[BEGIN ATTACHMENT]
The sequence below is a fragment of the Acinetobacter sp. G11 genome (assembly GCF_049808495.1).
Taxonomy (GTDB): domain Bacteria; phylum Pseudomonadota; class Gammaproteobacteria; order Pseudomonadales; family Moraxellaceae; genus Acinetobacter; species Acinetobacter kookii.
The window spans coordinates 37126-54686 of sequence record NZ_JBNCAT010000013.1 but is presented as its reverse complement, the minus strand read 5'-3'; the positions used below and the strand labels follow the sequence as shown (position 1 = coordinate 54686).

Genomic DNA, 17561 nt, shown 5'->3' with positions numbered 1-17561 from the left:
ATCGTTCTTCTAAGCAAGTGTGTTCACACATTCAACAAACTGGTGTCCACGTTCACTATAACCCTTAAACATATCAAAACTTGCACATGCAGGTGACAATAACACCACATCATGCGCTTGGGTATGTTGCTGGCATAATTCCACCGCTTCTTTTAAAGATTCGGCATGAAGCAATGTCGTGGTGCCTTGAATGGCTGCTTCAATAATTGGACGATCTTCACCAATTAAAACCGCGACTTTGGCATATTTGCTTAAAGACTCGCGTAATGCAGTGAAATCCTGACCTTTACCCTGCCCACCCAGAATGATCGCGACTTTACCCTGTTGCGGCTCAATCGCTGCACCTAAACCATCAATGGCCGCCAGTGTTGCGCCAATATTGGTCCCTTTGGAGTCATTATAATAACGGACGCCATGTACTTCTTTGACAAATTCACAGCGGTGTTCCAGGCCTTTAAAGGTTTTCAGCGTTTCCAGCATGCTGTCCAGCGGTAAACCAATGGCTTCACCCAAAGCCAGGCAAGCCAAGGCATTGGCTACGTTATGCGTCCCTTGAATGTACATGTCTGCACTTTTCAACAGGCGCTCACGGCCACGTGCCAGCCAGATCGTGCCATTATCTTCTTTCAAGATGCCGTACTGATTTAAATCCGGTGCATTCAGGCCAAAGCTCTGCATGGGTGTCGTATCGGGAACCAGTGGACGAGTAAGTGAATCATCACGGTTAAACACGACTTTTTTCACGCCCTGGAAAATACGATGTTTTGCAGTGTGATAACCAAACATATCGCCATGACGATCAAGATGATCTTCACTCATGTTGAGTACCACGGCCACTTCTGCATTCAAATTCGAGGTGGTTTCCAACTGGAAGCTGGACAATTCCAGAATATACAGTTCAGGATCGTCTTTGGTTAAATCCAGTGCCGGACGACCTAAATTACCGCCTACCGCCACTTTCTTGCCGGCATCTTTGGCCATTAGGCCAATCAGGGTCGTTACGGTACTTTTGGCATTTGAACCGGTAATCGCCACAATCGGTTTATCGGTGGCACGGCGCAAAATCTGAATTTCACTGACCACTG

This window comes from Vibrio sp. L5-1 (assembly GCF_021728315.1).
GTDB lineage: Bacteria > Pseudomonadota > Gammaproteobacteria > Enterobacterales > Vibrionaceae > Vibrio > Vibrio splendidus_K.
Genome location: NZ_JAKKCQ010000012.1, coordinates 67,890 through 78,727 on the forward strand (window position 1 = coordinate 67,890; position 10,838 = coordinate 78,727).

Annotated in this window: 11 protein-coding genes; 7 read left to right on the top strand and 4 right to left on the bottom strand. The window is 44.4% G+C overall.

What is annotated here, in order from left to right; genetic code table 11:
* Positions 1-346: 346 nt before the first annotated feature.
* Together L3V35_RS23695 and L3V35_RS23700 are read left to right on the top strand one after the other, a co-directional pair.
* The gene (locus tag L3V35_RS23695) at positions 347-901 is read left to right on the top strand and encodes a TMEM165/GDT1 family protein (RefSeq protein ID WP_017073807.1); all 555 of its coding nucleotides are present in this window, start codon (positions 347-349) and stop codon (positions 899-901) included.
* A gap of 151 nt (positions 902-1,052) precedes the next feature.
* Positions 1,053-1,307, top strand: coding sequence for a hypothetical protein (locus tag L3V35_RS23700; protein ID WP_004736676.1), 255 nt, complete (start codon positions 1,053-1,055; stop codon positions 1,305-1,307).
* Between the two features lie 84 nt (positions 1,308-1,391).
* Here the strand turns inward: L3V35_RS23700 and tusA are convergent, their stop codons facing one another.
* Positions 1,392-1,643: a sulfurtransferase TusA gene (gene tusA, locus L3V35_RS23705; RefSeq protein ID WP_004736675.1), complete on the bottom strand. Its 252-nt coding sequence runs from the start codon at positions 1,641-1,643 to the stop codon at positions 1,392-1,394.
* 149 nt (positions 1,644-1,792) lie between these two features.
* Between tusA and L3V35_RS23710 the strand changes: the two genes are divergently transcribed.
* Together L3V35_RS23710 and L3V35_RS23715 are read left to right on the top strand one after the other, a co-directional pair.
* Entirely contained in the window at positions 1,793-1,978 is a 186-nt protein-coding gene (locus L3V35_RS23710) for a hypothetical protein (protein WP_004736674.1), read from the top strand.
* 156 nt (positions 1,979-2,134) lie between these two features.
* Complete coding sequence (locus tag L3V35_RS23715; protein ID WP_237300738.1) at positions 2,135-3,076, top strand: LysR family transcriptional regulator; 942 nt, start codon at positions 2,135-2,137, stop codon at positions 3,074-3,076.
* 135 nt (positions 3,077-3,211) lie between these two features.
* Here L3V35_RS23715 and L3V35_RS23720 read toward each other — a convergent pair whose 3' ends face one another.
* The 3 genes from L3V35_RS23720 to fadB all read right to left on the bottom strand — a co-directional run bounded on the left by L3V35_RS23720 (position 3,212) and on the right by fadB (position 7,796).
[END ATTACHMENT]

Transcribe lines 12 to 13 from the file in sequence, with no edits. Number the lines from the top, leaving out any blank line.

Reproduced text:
* Together L3V35_RS23695 and L3V35_RS23700 are read left to right on the top strand one after the other, a co-directional pair.
* The gene (locus tag L3V35_RS23695) at positions 347-901 is read left to right on the top strand and encodes a TMEM165/GDT1 family protein (RefSeq protein ID WP_017073807.1); all 555 of its coding nucleotides are present in this window, start codon (positions 347-349) and stop codon (positions 899-901) included.